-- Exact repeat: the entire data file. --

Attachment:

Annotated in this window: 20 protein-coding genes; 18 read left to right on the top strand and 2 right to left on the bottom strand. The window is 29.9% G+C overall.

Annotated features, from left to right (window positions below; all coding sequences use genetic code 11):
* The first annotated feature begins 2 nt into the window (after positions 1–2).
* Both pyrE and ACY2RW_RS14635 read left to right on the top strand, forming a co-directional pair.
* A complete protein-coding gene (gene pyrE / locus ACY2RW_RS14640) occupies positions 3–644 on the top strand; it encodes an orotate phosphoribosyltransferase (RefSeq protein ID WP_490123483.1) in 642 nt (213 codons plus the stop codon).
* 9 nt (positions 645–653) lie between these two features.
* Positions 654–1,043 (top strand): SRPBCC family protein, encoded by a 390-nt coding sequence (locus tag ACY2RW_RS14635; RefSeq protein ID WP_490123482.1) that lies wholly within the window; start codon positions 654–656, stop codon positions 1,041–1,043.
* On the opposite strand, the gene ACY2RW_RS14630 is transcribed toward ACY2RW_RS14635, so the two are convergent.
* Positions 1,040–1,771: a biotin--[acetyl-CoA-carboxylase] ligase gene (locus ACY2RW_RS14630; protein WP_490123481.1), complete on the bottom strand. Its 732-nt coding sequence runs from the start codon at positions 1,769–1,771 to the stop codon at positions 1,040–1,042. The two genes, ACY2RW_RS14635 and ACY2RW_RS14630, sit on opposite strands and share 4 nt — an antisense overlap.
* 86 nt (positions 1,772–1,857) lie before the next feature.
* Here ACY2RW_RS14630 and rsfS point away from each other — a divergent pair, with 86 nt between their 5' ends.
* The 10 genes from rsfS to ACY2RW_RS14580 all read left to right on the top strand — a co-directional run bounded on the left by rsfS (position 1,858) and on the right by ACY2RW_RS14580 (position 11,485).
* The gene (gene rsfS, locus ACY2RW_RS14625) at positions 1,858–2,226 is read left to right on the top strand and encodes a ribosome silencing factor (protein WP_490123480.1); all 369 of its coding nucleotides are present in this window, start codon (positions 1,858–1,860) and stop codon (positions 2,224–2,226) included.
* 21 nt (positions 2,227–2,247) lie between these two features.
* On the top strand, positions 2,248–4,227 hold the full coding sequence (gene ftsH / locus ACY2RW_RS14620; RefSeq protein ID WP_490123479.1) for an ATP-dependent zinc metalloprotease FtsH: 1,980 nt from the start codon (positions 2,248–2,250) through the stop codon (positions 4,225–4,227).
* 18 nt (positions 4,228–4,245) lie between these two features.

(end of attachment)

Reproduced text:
Annotated in this window: 20 protein-coding genes; 18 read left to right on the top strand and 2 right to left on the bottom strand. The window is 29.9% G+C overall.

Annotated features, from left to right (window positions below; all coding sequences use genetic code 11):
* The first annotated feature begins 2 nt into the window (after positions 1–2).
* Both pyrE and ACY2RW_RS14635 read left to right on the top strand, forming a co-directional pair.
* A complete protein-coding gene (gene pyrE / locus ACY2RW_RS14640) occupies positions 3–644 on the top strand; it encodes an orotate phosphoribosyltransferase (RefSeq protein ID WP_490123483.1) in 642 nt (213 codons plus the stop codon).
* 9 nt (positions 645–653) lie between these two features.
* Positions 654–1,043 (top strand): SRPBCC family protein, encoded by a 390-nt coding sequence (locus tag ACY2RW_RS14635; RefSeq protein ID WP_490123482.1) that lies wholly within the window; start codon positions 654–656, stop codon positions 1,041–1,043.
* On the opposite strand, the gene ACY2RW_RS14630 is transcribed toward ACY2RW_RS14635, so the two are convergent.
* Positions 1,040–1,771: a biotin--[acetyl-CoA-carboxylase] ligase gene (locus ACY2RW_RS14630; protein WP_490123481.1), complete on the bottom strand. Its 732-nt coding sequence runs from the start codon at positions 1,769–1,771 to the stop codon at positions 1,040–1,042. The two genes, ACY2RW_RS14635 and ACY2RW_RS14630, sit on opposite strands and share 4 nt — an antisense overlap.
* 86 nt (positions 1,772–1,857) lie before the next feature.
* Here ACY2RW_RS14630 and rsfS point away from each other — a divergent pair, with 86 nt between their 5' ends.
* The 10 genes from rsfS to ACY2RW_RS14580 all read left to right on the top strand — a co-directional run bounded on the left by rsfS (position 1,858) and on the right by ACY2RW_RS14580 (position 11,485).
* The gene (gene rsfS, locus ACY2RW_RS14625) at positions 1,858–2,226 is read left to right on the top strand and encodes a ribosome silencing factor (protein WP_490123480.1); all 369 of its coding nucleotides are present in this window, start codon (positions 1,858–1,860) and stop codon (positions 2,224–2,226) included.
* 21 nt (positions 2,227–2,247) lie between these two features.
* On the top strand, positions 2,248–4,227 hold the full coding sequence (gene ftsH / locus ACY2RW_RS14620; RefSeq protein ID WP_490123479.1) for an ATP-dependent zinc metalloprotease FtsH: 1,980 nt from the start codon (positions 2,248–2,250) through the stop codon (positions 4,225–4,227).
* 18 nt (positions 4,228–4,245) lie between these two features.